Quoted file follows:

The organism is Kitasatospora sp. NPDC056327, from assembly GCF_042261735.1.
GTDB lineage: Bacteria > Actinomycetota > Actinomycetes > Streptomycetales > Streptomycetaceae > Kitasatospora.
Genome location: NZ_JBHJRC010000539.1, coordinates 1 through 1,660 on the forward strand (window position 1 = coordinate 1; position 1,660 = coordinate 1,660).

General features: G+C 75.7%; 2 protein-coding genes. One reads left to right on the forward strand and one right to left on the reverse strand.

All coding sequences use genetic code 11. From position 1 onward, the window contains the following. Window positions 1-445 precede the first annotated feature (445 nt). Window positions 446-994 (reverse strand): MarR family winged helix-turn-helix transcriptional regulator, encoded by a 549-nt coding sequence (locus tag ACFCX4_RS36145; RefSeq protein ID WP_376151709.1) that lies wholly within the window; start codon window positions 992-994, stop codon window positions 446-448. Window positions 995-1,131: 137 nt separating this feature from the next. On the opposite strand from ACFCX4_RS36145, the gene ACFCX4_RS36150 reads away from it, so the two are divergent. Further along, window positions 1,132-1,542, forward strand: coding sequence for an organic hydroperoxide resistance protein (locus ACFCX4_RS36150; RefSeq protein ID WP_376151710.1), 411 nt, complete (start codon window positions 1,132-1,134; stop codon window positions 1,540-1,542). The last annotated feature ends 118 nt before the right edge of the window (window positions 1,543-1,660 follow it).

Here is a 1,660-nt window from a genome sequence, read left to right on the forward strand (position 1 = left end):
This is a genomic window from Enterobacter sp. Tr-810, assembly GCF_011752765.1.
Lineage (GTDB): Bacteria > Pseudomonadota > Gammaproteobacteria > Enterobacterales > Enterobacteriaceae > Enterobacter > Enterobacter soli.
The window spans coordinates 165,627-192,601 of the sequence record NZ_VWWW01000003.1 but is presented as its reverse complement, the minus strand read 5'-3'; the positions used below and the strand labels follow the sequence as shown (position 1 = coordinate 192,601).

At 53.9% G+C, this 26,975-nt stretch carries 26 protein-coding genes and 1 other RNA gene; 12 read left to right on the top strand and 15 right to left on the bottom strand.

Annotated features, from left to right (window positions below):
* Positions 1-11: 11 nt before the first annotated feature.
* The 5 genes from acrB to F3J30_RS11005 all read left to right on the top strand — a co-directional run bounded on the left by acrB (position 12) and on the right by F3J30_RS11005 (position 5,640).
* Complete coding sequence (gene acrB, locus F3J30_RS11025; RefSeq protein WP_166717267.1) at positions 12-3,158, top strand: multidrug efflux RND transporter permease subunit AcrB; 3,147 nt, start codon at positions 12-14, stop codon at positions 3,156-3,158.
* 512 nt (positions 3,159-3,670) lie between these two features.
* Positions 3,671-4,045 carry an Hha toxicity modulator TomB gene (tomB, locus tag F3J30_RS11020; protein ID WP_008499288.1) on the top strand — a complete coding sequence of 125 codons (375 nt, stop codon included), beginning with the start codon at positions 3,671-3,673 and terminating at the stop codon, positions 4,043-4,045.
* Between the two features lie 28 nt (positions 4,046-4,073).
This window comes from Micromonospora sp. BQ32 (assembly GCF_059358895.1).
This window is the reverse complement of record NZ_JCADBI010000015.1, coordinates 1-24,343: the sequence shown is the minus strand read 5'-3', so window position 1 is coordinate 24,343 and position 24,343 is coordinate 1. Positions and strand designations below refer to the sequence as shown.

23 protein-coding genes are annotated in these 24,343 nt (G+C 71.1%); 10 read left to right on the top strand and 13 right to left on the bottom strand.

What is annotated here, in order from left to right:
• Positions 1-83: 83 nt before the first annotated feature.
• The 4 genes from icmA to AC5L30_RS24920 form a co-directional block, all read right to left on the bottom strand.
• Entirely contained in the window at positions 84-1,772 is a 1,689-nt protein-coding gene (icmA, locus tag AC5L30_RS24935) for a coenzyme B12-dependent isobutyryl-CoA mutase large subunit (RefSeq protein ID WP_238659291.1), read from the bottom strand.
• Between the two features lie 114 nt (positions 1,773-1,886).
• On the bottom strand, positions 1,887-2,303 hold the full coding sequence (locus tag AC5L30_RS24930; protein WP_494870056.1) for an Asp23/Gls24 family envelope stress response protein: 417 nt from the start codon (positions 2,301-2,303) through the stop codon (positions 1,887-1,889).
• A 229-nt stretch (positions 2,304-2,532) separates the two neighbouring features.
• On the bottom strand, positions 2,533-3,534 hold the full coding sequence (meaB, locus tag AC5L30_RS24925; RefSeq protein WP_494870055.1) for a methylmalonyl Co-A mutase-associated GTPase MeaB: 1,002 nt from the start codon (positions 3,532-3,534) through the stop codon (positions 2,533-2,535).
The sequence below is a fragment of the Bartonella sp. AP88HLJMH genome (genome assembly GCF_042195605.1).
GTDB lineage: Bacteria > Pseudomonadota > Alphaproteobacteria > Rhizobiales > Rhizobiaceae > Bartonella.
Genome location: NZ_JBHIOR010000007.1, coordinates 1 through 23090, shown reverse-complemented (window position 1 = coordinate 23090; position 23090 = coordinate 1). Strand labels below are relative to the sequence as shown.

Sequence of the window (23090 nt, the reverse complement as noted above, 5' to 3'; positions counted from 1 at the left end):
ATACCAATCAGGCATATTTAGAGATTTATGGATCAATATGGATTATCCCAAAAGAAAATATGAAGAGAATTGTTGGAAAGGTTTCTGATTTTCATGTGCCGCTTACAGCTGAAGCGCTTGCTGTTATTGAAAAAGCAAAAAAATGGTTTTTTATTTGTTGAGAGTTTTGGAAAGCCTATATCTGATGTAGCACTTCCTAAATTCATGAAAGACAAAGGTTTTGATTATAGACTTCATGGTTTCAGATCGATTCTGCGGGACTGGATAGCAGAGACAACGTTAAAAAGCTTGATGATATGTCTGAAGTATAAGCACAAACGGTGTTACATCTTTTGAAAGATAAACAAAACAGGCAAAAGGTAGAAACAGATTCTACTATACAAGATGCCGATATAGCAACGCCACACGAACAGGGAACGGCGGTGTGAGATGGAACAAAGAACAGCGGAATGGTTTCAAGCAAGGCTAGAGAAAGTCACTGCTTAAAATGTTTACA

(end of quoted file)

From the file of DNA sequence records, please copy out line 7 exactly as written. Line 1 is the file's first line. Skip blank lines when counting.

This is a genomic window from Enterobacter sp. Tr-810, assembly GCF_011752765.1.